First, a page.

The judge awards $11 million in disputed legal fees to the law firm.

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A Montgomery County judge has ruled that law firm Blue Bell Elliott Greenleaf is entitled to the full $11.3 million legal dismissal costs for a 17-year-old girl who was horribly burned in the 2014 North Philadelphia food truck explosion.

Zoila Santos, a former cook at La Parrillada Chapina food truck and one of 13 people killed or injured in the explosion, settled her case with U-Haul for $71 million in 2018.

It was part of one of the largest pre-trial settlements in Pennsylvania history, and the $11.3 million referral fee came out of it. Lawyers, or firms, receive fees for referring cases to other lawyers who do the work.

Attorney Richard DeMarco has engaged in a legal battle for what he claims is his share of the $11.3 million since 2018.

Judge Richard P. Haaz said in his Sept. 2 ruling that an email between Elliott Greenleaf and Saltz Mongeluzzi & Bendesky, a personal injury law company, was an enforceable contract and that DeMarco, a former attorney for Elliott Greenleaf, did not have a written agreement to be paid part of the removal costs.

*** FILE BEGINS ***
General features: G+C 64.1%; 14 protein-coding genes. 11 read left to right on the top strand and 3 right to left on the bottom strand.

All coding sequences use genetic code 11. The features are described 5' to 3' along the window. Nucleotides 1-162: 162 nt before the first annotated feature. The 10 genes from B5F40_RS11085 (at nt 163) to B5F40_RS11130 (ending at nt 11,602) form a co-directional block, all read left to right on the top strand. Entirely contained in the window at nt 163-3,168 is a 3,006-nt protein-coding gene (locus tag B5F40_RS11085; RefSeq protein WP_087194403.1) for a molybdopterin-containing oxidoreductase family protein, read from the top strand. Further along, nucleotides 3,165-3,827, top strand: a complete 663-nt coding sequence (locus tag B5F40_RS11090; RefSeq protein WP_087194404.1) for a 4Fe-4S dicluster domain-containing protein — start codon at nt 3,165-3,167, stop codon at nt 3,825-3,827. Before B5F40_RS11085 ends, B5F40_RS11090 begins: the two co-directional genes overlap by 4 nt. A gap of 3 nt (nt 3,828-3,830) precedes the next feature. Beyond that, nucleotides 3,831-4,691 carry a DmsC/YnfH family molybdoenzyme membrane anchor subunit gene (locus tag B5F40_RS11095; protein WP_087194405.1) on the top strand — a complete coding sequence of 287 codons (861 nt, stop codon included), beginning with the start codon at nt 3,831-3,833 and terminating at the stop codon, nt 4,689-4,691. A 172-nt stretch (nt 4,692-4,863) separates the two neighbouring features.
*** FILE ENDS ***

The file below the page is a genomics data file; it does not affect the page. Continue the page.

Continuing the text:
Haaz wrote that at the time of the contract in 2014, DeMarco was a full-time employee at Elliott Greenleaf and “was not permitted to have a side practice and he agreed to devote his full-time efforts to the business”.

DeMarco, a zoning lawyer, signed Santos as a client after the explosion at Elliott Greenleaf. DeMarco said he held her back as a client when he moved to a new company and she didn’t want him excluded from the referral fee.

The referral fee agreement worked this way: Saltz Mongeluzzi and Bendesky worked for a 40% contingency fee if Santos settled or won at trial, while agreeing to pay 40% of that contingency fee as referral costs – which, due to the high settlement cost, amounted to $11.3 million.

Elliott Greenleaf’s attorney, Joseph Walsh, could not be reached for comment on Friday.

DeMarco’s attorney, George Bochetto, said Friday that DeMarco was seeking a new trial. Bochetto said the judge found the dismissal agreement was a contract based on an August 2014 contract email, although no lawyer told Santos about it until three months later in November.

Bochetto said Pennsylvania’s Rules of Professional Conduct state that clients of legal services “have the option of knowing who will share the legal costs in their personal injury case so they can object if they wish. “.

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